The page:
Market Monitor - Construction industry - Australia

Market Monitor

  • Australia
  • Construction

19th February 2015

Problems remain in the building sectors of most of the countries covered in this issue of the Market Monitor. Consequently, the outlook for the construction industry in 2015 remains muted.

Market performance at a glance


  • Residential construction performance is expected to improve in New South Wales and Queensland due to low interest rates, population growth and increasing building approvals.
  • Commercial construction is expected to be further affected by the reduction in mining investment and resource related work.
  • However this will be offset to some extent by increased growth in telecommunications infrastructure and transport infrastructure.
  • Payments in the construction sector take between 90-120 days on average. Notifications of non-payments have increased and the current level is high.
  • Construction insolvencies are expected to level off in 2015, but the overall level remains high.
  • Our underwriting approach remains cautious as the residential and commercial construction sectors struggle to fill the gap left after the mining-boom ended in Australia, and increased competition leads to margin erosion (especially for new and small businesses).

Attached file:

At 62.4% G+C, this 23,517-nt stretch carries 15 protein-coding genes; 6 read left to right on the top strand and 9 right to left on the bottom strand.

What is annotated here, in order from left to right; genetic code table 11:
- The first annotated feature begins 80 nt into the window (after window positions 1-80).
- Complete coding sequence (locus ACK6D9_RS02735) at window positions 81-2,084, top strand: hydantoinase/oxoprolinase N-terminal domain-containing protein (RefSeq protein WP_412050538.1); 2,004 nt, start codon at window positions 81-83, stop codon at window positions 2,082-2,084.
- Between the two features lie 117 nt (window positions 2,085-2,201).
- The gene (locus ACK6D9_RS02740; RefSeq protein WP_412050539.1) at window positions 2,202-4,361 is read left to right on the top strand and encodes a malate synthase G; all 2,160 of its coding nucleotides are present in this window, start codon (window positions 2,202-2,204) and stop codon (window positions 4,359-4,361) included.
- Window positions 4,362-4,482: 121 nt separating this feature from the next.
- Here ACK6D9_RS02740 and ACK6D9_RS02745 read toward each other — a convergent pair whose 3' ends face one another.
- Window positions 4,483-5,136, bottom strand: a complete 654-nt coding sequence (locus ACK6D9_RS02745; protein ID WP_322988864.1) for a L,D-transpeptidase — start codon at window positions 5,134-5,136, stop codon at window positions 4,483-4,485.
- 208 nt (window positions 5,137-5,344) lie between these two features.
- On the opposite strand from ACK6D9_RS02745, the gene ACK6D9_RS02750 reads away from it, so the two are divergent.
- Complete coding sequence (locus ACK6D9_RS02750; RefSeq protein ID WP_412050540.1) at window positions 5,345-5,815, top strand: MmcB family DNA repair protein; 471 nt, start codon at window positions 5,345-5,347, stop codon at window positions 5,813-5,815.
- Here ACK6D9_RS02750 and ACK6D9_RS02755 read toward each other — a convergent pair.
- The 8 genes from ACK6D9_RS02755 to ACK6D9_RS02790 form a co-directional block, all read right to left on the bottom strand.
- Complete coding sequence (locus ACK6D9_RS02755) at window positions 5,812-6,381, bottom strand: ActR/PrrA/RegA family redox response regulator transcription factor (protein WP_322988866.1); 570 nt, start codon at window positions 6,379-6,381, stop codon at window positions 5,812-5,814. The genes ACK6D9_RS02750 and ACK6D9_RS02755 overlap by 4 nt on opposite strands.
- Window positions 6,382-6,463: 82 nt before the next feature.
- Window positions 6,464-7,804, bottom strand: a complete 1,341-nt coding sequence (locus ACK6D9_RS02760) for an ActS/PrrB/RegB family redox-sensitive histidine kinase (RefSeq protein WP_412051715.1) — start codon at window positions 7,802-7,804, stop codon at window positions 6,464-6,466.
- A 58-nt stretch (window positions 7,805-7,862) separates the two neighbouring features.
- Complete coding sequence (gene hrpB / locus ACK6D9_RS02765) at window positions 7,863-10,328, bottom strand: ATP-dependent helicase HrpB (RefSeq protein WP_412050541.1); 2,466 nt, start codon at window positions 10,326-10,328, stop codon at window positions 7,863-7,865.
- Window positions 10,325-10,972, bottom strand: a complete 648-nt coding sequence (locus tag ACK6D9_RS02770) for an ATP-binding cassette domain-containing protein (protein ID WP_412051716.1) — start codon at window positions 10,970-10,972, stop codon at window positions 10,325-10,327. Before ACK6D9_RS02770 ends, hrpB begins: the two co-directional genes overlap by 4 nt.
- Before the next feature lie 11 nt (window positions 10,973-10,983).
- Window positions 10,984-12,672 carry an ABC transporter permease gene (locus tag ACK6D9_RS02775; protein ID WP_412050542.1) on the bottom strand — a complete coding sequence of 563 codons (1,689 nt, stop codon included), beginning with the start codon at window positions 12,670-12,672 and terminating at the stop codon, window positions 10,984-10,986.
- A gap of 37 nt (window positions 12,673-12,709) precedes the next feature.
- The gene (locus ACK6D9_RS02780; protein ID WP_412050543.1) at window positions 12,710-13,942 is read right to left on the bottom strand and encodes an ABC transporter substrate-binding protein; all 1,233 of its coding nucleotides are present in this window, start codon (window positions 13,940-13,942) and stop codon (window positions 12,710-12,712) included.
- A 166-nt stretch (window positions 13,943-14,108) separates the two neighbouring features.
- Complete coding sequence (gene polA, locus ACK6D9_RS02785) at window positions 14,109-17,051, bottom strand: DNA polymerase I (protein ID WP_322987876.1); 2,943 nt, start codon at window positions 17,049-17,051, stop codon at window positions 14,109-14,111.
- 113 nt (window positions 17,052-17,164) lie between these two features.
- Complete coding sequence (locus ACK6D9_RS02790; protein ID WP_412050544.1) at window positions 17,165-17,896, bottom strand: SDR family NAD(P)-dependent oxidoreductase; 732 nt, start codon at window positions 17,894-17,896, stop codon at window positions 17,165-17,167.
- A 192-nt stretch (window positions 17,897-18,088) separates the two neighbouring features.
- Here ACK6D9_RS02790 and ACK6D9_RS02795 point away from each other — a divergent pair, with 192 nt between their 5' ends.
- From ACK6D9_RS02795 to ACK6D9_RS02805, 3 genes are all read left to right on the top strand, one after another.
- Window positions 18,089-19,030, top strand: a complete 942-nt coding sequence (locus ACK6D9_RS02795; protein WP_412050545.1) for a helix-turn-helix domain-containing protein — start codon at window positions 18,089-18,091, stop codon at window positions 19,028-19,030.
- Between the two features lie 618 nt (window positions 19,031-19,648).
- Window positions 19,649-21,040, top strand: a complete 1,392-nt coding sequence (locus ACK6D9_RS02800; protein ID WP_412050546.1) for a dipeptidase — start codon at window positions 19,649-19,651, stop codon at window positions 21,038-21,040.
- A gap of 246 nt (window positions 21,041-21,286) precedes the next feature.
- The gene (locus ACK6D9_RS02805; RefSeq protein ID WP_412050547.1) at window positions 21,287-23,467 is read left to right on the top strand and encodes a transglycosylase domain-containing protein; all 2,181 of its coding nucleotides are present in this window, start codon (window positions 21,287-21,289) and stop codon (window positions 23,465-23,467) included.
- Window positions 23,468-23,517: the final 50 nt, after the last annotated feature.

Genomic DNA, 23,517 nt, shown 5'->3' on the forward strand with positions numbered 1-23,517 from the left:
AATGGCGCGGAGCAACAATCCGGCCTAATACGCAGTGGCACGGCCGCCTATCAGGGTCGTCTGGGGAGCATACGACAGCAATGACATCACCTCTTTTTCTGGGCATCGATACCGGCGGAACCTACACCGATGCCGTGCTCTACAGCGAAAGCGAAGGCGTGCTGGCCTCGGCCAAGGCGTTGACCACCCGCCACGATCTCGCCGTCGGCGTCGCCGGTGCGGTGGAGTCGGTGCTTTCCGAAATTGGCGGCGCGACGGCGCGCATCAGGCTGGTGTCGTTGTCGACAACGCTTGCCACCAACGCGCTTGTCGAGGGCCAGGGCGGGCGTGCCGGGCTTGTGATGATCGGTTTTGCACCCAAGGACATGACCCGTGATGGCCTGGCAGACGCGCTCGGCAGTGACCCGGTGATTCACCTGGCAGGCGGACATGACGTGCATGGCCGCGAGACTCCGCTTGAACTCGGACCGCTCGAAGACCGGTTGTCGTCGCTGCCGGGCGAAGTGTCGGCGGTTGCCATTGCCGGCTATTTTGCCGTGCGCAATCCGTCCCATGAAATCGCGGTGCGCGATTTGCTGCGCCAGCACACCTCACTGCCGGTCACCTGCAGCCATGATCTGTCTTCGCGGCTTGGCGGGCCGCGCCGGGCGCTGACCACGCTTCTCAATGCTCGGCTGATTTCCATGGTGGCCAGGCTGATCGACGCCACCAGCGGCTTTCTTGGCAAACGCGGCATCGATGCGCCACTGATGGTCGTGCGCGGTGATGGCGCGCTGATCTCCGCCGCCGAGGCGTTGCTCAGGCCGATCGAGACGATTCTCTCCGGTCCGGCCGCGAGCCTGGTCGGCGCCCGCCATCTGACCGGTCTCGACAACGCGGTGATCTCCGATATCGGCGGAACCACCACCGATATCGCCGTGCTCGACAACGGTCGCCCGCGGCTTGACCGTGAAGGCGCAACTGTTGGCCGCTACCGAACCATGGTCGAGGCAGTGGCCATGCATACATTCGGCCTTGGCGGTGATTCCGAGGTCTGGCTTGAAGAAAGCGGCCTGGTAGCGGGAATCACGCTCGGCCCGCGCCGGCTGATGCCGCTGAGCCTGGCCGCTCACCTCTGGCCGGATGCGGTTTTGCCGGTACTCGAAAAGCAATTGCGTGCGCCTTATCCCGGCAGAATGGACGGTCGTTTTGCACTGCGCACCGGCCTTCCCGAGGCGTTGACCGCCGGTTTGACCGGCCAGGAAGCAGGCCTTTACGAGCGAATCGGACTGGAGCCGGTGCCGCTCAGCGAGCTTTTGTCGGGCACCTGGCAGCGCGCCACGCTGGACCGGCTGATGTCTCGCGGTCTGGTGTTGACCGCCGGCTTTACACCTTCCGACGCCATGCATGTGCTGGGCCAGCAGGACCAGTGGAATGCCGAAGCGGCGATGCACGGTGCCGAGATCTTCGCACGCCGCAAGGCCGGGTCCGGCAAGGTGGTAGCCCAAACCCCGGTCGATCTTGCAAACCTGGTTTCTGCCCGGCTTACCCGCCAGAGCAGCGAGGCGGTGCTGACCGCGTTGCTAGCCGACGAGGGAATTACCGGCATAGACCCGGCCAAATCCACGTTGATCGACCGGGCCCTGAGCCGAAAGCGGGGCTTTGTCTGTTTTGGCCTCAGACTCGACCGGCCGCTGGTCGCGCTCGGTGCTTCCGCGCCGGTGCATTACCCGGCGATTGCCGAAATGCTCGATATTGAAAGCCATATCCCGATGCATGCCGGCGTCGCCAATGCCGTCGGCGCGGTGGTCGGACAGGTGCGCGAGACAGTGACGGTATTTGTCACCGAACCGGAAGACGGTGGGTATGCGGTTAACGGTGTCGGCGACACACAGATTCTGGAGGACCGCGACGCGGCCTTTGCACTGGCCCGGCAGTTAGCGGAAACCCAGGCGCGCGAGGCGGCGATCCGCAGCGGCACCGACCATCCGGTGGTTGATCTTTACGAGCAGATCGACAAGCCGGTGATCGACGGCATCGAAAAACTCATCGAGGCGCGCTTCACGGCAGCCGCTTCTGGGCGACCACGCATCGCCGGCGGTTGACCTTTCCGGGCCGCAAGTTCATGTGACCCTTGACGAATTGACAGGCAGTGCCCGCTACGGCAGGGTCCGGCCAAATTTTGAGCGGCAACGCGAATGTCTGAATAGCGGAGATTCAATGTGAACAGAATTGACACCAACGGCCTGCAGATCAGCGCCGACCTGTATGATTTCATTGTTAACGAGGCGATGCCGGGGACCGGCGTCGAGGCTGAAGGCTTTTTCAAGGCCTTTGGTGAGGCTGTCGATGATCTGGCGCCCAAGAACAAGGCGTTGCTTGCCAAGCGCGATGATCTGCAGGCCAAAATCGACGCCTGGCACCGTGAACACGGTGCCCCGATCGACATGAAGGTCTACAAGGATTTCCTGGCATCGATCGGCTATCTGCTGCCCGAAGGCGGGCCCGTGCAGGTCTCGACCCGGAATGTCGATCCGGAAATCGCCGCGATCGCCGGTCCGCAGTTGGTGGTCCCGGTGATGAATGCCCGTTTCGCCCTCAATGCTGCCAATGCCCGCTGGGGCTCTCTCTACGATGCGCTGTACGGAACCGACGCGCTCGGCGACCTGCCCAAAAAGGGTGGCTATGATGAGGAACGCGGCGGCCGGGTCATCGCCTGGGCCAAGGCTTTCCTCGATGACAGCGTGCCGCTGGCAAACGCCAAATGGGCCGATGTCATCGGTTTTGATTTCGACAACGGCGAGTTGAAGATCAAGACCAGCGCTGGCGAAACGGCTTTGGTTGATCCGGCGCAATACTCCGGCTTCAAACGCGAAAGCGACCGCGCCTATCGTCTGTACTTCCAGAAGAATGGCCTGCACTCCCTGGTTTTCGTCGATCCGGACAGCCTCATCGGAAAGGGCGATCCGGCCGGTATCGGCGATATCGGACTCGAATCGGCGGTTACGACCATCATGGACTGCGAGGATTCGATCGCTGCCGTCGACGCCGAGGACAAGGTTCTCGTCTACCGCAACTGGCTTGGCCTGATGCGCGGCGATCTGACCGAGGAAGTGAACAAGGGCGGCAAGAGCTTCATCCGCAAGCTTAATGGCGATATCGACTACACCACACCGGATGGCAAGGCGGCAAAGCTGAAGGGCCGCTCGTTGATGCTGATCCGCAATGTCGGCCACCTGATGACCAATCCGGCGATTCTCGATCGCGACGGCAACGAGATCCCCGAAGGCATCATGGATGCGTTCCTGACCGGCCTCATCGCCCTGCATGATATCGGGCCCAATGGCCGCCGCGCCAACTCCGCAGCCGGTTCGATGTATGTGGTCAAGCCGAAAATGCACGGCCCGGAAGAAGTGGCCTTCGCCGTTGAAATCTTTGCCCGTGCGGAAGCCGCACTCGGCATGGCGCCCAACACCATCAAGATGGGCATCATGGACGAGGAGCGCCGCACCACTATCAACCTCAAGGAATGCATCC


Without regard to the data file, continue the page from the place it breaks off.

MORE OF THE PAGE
Related documents


The statements made herein are provided solely for general informational purposes and should not be relied upon for any purpose. Please refer to the actual policy or the relevant product or services agreement for the governing terms. Nothing herein should be construed to create any right, obligation or responsibility on the part of Atradius, including any obligation to conduct due diligence of buyers or on your behalf. If Atradius does conduct due diligence on any buyer it is for its own underwriting purposes and not for the benefit of the insured or any other person. Additionally, in no event shall Atradius and its related, affiliated and subsidiary companies be liable for any direct, indirect, special, incidental, or consequential damages arising out of the use of the statements made information herein.